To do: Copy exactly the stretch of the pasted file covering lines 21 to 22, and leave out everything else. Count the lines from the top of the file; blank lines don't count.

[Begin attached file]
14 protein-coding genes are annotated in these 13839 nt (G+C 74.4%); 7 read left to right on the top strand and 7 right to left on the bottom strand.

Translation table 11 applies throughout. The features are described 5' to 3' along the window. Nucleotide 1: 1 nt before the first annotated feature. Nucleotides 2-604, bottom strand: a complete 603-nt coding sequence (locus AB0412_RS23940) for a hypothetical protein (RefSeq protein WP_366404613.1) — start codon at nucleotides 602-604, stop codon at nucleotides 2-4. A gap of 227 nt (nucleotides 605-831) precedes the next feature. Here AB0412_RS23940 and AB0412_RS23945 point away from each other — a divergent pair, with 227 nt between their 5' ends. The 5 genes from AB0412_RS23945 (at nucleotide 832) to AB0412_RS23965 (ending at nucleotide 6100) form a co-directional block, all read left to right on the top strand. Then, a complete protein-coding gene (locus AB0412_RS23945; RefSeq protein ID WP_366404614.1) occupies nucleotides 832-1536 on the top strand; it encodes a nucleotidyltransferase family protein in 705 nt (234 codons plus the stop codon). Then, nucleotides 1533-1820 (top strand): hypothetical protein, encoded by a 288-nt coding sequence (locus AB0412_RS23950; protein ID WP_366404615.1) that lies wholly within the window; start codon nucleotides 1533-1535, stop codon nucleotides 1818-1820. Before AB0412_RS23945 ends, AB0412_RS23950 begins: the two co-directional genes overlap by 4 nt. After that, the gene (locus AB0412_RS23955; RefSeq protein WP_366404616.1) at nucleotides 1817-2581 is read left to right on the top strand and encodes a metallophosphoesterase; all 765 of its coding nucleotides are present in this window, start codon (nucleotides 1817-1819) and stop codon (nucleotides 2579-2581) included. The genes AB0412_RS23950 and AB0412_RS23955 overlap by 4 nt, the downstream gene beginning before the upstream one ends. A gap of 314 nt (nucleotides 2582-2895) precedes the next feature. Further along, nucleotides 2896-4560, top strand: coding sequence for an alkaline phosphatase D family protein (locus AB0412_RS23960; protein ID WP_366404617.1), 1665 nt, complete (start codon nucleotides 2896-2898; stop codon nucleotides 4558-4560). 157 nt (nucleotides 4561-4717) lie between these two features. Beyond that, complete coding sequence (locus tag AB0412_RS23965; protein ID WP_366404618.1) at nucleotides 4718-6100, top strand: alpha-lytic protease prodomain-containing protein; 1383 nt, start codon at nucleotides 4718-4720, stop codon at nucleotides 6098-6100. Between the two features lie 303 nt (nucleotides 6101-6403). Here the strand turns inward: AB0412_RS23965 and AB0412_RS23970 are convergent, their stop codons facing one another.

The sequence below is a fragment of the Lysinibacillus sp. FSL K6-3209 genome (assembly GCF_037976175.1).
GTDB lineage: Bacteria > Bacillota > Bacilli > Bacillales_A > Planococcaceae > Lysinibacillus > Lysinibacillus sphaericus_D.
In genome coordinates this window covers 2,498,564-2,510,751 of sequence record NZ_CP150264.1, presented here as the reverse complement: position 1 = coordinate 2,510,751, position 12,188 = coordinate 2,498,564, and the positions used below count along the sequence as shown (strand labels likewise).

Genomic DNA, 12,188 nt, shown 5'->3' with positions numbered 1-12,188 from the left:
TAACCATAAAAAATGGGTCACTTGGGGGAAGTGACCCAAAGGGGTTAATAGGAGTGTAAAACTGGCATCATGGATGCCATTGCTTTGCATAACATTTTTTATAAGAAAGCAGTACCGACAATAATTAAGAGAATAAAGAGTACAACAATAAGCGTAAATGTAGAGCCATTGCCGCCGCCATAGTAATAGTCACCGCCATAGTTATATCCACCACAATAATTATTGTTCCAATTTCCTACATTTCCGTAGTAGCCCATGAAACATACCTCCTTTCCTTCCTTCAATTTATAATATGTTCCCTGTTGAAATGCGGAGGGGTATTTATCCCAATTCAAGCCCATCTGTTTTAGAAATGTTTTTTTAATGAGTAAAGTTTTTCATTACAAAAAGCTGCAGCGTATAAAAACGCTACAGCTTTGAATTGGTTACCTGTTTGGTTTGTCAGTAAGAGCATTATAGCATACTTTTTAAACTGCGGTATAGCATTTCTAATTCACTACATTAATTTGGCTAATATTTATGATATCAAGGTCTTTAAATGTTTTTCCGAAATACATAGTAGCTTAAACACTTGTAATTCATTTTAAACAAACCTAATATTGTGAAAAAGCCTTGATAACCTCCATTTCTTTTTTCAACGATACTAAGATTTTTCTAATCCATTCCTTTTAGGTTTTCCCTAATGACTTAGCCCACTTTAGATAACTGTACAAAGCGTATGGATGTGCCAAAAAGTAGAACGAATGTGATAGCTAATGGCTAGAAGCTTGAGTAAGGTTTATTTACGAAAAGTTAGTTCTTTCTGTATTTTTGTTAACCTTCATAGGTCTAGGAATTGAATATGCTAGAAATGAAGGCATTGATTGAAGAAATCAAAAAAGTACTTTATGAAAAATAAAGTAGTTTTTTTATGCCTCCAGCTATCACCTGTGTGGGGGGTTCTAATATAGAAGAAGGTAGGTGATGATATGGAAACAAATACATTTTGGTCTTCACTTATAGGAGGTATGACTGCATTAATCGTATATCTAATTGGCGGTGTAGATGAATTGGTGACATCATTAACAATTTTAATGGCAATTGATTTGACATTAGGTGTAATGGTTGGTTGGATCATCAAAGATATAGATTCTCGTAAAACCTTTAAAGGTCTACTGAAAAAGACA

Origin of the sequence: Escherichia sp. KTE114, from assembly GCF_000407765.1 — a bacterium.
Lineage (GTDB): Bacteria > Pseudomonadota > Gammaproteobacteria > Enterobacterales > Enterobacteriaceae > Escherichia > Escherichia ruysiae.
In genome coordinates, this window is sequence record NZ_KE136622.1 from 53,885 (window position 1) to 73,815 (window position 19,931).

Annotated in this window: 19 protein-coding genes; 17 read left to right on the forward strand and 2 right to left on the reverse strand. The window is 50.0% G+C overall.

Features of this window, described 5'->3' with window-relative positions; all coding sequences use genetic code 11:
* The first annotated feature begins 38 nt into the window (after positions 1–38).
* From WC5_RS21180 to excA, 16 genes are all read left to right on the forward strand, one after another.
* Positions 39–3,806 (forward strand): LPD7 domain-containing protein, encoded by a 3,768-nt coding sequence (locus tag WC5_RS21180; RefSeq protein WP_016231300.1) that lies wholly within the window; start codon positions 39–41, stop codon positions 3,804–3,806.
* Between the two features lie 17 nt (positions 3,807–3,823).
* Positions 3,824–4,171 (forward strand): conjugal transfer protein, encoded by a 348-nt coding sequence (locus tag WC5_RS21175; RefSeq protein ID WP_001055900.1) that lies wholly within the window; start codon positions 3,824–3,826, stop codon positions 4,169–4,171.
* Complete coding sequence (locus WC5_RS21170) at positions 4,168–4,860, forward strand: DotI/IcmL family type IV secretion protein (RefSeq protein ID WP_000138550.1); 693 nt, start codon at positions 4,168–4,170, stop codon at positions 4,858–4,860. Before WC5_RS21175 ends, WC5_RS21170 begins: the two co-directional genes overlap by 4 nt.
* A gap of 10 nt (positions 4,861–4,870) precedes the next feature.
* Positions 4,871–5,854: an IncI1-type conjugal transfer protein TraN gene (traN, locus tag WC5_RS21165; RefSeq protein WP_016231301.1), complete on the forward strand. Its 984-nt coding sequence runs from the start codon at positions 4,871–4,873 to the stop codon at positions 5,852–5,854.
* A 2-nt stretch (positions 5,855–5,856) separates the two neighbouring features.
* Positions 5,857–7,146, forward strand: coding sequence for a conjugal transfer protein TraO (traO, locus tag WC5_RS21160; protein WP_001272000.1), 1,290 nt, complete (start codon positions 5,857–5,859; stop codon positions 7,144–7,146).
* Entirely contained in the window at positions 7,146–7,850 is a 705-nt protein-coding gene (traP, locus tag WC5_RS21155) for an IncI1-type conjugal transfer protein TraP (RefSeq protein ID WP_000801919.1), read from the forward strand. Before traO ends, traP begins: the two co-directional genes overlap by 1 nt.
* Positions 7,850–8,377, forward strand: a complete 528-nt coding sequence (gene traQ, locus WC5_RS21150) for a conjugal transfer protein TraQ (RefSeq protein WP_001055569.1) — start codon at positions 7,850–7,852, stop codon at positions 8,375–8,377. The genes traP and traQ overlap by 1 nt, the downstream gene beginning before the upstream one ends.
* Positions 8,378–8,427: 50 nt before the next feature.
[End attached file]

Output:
* A 2-nt stretch (positions 5,855–5,856) separates the two neighbouring features.
* Positions 5,857–7,146, forward strand: coding sequence for a conjugal transfer protein TraO (traO, locus tag WC5_RS21160; protein WP_001272000.1), 1,290 nt, complete (start codon positions 5,857–5,859; stop codon positions 7,144–7,146).